Columbia International Affairs Online: Working Papers

CIAO DATE: 08/2006

Generating Momentum for a New Era in U.S.-Turkey Relations

Stephen Cook, Elizabeth Sherwood-Randall

June 2006

Council on Foreign Relations


Success for American foreign policy depends in large measure on the ability of the United States to persuade others to support (or at least not work against) its policy goals. Over the last half century, the United States has been able to rely upon a network of ties with close allies around the world to achieve its objectives. Turkey has played an important role in advancing U.S. interests in Europe and beyond. But over the last three years, the U.S.-Turkish relationship has deteriorated markedly, and it is no longer a foregone conclusion that Turkey will support U.S. policies. The consequences of a rupture in ties between Washington and Ankara—or, more darkly, a Turkey that becomes strategically disoriented—would be great, but have received little attention in policy circles.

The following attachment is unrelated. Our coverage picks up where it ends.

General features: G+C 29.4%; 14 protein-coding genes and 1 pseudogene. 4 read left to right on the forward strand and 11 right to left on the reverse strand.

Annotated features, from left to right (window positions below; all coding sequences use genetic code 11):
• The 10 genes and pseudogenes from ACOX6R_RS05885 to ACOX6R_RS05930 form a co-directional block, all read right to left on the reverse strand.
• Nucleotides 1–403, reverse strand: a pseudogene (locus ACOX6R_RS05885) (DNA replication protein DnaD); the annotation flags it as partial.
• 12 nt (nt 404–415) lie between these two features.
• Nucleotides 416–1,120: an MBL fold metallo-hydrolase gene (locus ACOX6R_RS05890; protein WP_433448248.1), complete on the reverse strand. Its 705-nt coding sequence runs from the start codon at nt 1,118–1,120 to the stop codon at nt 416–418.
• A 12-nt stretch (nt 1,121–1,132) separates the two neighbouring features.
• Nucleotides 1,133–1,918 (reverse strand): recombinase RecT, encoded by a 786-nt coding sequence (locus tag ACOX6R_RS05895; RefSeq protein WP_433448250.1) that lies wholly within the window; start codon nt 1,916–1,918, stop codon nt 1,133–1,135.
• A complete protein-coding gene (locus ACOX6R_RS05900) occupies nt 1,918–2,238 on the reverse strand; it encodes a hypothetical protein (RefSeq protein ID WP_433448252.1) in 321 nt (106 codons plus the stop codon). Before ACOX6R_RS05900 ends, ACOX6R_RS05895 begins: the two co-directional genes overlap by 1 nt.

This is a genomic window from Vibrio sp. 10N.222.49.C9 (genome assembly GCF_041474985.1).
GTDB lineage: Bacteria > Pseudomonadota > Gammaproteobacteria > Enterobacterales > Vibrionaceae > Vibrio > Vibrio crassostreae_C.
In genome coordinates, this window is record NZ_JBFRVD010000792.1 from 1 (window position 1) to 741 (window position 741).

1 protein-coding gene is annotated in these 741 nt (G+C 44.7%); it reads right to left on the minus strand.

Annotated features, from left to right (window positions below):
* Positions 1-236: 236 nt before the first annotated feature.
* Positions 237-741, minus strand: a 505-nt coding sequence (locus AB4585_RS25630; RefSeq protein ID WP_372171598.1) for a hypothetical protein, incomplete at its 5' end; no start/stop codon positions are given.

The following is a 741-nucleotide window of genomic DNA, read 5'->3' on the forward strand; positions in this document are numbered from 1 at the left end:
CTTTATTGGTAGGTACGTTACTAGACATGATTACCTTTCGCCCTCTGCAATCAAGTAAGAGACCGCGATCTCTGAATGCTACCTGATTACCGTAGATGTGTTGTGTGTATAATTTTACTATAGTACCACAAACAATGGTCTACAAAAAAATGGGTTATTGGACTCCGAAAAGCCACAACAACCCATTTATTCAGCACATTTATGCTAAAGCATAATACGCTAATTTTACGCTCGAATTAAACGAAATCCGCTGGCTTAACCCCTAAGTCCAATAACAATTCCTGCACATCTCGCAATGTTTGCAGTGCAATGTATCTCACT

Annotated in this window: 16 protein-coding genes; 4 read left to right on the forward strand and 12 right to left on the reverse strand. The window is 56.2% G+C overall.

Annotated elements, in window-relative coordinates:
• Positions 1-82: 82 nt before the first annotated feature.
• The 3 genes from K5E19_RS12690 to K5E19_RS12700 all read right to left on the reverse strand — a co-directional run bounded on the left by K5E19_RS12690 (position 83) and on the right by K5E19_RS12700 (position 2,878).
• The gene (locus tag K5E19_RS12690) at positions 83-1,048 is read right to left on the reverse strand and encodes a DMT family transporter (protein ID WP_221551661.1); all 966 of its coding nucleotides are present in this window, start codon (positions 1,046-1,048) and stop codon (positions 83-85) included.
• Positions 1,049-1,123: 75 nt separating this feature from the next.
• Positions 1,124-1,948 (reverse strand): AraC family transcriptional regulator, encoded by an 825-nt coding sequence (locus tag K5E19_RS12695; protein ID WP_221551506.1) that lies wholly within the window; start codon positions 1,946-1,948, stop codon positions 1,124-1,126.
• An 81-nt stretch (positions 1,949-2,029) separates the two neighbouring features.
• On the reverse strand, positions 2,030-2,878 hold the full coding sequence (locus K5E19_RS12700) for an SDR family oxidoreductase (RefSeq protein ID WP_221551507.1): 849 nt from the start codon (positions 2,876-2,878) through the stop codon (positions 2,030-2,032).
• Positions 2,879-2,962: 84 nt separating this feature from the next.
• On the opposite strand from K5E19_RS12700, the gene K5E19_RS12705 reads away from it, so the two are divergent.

This Council Special Report makes the case that Turkey’s strategic importance is greater than ever, and that a major effort needs to be undertaken to renew and revitalize the relationship. Steven A. Cook and Elizabeth Sherwood-Randall argue that despite significant sources of friction, both countries have a wide range of common interests that begin in Turkey’s immediate neighborhood, such as the Balkans, the Caucasus, Iran, and Iraq, but also extend farther afield to include Afghanistan, Central Asia, and the Middle East. The report recommends a two-track diplomatic approach that will simultaneously help to manage current policy differences and lay the groundwork for future cooperation on a broader agenda.